Created: 09 April 2017
I’ve mapped current RecordSearch functions onto the top-level functions in AGIFT3. This was necessary because the functions in RecordSearch are a bit of a mess, with top-level functions added for no discernable reason. That left me with 23 groups of functions.
I then found the agencies that performed these functions, and the series that the agencies created while they were performing these functions. I made sure a series only appeared once within each function group. I then added up the quantity of records (in shelf metres), the number of items described, and the number of items digitised, for every series associated with a function group. I ended up with the following results.
|Top-level function||Number of series||Quantity (shelf metres)||Items described||Items digitised|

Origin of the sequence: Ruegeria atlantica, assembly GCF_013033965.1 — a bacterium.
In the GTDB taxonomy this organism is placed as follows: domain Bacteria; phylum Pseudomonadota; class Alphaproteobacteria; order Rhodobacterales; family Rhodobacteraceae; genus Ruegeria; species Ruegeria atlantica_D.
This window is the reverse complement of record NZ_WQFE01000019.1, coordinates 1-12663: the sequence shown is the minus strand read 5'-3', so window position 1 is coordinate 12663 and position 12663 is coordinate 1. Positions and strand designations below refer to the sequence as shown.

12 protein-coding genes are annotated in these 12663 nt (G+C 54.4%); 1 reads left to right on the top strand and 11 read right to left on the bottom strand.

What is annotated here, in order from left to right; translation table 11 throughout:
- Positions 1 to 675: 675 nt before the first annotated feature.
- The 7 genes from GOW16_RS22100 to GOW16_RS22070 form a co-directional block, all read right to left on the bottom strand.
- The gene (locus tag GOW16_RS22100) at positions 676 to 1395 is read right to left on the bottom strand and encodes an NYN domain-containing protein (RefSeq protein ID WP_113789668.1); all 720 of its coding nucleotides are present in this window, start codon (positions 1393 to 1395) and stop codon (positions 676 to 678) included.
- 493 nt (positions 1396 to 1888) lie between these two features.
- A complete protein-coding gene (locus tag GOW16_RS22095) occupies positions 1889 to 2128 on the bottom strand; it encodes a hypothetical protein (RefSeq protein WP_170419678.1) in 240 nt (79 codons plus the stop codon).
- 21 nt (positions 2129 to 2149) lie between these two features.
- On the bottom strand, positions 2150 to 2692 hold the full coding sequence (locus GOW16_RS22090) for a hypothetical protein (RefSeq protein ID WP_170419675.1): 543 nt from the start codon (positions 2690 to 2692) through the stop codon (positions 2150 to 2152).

|BUSINESS SUPPORT AND REGULATION||963||8675.33||116158||2055|
|EDUCATION AND TRAINING||1907||7853.72||540258||66448|
|SPORT AND RECREATION||496||2047.91||33462||2873|
Of course there are numerous problems with this data. Perhaps most importantly, not all records in a series will be associated with the perfomance of a particular function. But short of harvesting the whole of RecordSearch, I think it provides a reasonable starting point. I’m also still not sure that I’ve found all of the functions that are currently in use. As I was preparing this data, I noticed that some ‘unpreferred’ terms are nonetheless being used. Sigh. So expect further updates…
Anyway, here’s a first attempt to plot the results. You can see how functions such as ‘Defence’, ‘Immigration’, and ‘Security’, are described and digitised at a much higher rate than other areas.
I thought I’d make a quick attempt to see how the the holdings of the National Archives look when viewed through these different dimensions, so I created some basic wordclouds.
Of course the point of all this is to explore how decisions around things like description and digitisation change what we ‘see’. More about that soon…